From the Publisher
“Rings true as a police siren.” The Boston Globe
“The best crime novel ever written--makes The Maltese Falcon read like Nancy Drew.” Elmore Leonard
“Chilling . . . The most penetrating glimpse yet into what seems the real world of crime. . . . Positively reeking with authenticity.” The New York Times Book Review
“Truly a bravura performance. Higgins is a master of colorful street language heard around Boston. Throughout the novel, without quaintness or self-parody, he is able to sustain long arias of criminal shoptalk. . . . A sophisticated thriller.” Time
“First-rate, absolutely convincing, enormously readable.” The Christian Science Monitor
“Simultaneously a brilliant thriller and a cold and convincing business prospectus of felony--a profession that traps both sides, gunmen and policemen, into ceaseless compulsory degardations.” The New Yorker
“The most powerful and frightening crime novel that I have read this year. It will be remembered long after the year is over, as marking the debut of a fine original talent.” Ross Macdonald
“The first thing to know about George V. Higgins' The Friends of Eddie Coyle is that it directly entered the crime-fiction canon upon its 1970 publication. The second thing to know is that it holds up as both a writer's-writer thriller and as popular pulp, with Dennis Lehane introducing Picador's new 40th-anniversary reissue of the novel by heralding it as ‘the game-changing crime novel of the last fifty years'--a moderate claim compared to that of Elmore Leonard, who hails it as the best crime novel period.” Troy Patterson, SLATE
“Weighed and calibrated like the barrel of a pistol. The fact that he's writing about crooks is crucial in some ways, incidental in others. The real subjects here are life's futility and its bleak humor… Elmore Leonard learned from this novel, likewise David Mamet and of course Quentin Tarantino, who saw the narrative virtue in marrying violence to comedies of manners…. Higgins took the tough-guy novel into areas of demented anthropology and re-created a genre.” Richard Rayner, Los Angeles Times
The Barnes & Noble Review
George V. Higgins, who died in 1999 at the absurdly early age of
59, was an American original, a man who made a unique -- and inimitable --
contribution to the development of the modern crime novel. In the course of
his career, which spanned 27 years and resulted in more than 30 books, Higgins
wrote with passion, wit, and a fierce integrity about a wide variety of
subjects: sports, business, politics, the law, the art and craft of writing.
But what he did best -- did better, in fact, than any other novelist before or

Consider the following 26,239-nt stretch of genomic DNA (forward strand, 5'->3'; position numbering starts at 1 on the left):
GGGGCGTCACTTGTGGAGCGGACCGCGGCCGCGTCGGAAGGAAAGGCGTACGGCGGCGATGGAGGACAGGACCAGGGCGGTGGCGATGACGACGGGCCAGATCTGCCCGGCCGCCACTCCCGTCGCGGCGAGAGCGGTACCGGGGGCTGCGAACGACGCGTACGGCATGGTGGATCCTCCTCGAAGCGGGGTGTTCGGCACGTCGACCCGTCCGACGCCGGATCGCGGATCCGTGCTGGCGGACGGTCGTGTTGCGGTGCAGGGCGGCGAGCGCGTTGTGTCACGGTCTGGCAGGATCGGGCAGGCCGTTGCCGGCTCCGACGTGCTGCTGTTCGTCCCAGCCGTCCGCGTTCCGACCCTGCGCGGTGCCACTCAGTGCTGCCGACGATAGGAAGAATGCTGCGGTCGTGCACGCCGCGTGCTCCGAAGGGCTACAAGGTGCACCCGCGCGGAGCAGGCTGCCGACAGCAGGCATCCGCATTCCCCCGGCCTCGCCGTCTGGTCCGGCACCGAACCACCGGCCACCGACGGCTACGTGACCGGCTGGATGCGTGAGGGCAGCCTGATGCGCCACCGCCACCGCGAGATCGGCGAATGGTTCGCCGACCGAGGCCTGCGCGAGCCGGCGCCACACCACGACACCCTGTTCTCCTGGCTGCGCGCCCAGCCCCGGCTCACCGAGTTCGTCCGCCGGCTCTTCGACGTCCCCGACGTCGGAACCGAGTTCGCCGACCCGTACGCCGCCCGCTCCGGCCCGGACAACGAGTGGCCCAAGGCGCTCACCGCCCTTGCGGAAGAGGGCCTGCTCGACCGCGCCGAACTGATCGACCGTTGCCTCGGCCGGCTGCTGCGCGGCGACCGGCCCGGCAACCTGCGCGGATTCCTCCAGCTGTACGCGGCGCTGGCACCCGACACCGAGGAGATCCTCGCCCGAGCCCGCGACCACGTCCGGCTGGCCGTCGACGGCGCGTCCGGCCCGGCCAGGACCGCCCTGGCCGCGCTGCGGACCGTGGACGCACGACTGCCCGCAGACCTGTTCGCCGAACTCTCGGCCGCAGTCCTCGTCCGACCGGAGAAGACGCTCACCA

since -- was to dramatize the squalid, anything-for-a-dollar lives of the
liars, losers, and two-bit gangsters who inhabited the interstices of his
native Boston. His most famous exploration of that peculiar milieu was The
Friends of Eddie Coyle, which was first published in 1972 and remains, to
this day, an absolute model of its kind.
The eponymous Eddie Coyle is a typical Higgins Everyman, a fringe player
for the Boston mob whose life is spiraling out of control. As the novel
opens, Eddie is 45 years old, unhappily married, and more than a little
desperate. In addition to the usual stress of a life lived on the edge, Eddie
is about to face sentencing for his role in an aborted hijacking that took
place in New Hampshire the year before. Offered a reduced sentence in return
for naming his compatriots, Eddie refused, and he is about to relearn one of the
fundamental lessons of the street: Stand-up guys always end up in jail.
While awaiting sentencing, Eddie continues to scuffle for a buck. His
latest hustle involves purchasing handguns from an ex-Hell's Angel, then
reselling those guns to a local Boston hoodlum, who puts them to use in a
cleverly planned, ultimately tragic series of robberies that Higgins
describes in crisp, authoritative prose. Early in the novel, while taking
delivery of several new weapons, Eddie glimpses a small cache of rifles
-- M-16s stolen from a local military base -- in the trunk of the gun dealer's
car. Seizing this opportunity, Eddie forsakes the unwritten code of the
streets and becomes an informer. He notifies a Boston-based federal agent
about the stolen weapons, trading one man's freedom for what he hopes
will be a lighter sentence. Nothing, of course, works exactly as planned, and
Eddie soon finds himself a marked man, trapped in a web of coincidental
occurrences and conflicting agendas. In the end, he pays for his defection in
a violent, ironic denouement in which a primitive form of frontier justice
Higgins populates Eddie's tawdry little corner of Boston with an
authentic, vividly created assortment of lowlifes, including: Jackie Brown,
the street-smart gun dealer forced to learn what it really means to be a
stand-up guy; Dave Foley, the cynical Treasury agent whose "promises" to his
informants prove glib and insubstantial; Jimmy Scalisi, a professional thief
whose casual mistreatment of his girlfriend has unexpected consequences; and
Dillon, the ubiquitous bartender whose actual role in the shadowy world of
the Boston mob is only gradually disclosed.
Higgins understood these people, most of whom -- criminal tendencies aside
-- are disconcertingly similar to many of "us." They drink too much, worry
about their mortgages, bet more than they can afford on horses and
professional sports, endure combative, often violent, relationships with
their wives and mistresses, and gaze helplessly at the world around them,
wondering why everything has gone so badly wrong. And, of course, they talk,
colorfully and endlessly, about the sometimes horrifying, sometimes hilarious
circumstances of their lives.
It has, by now, become something of a cliché to describe George Higgins
as a "master of dialogue," but that, in fact, is what he was. Higgins's ear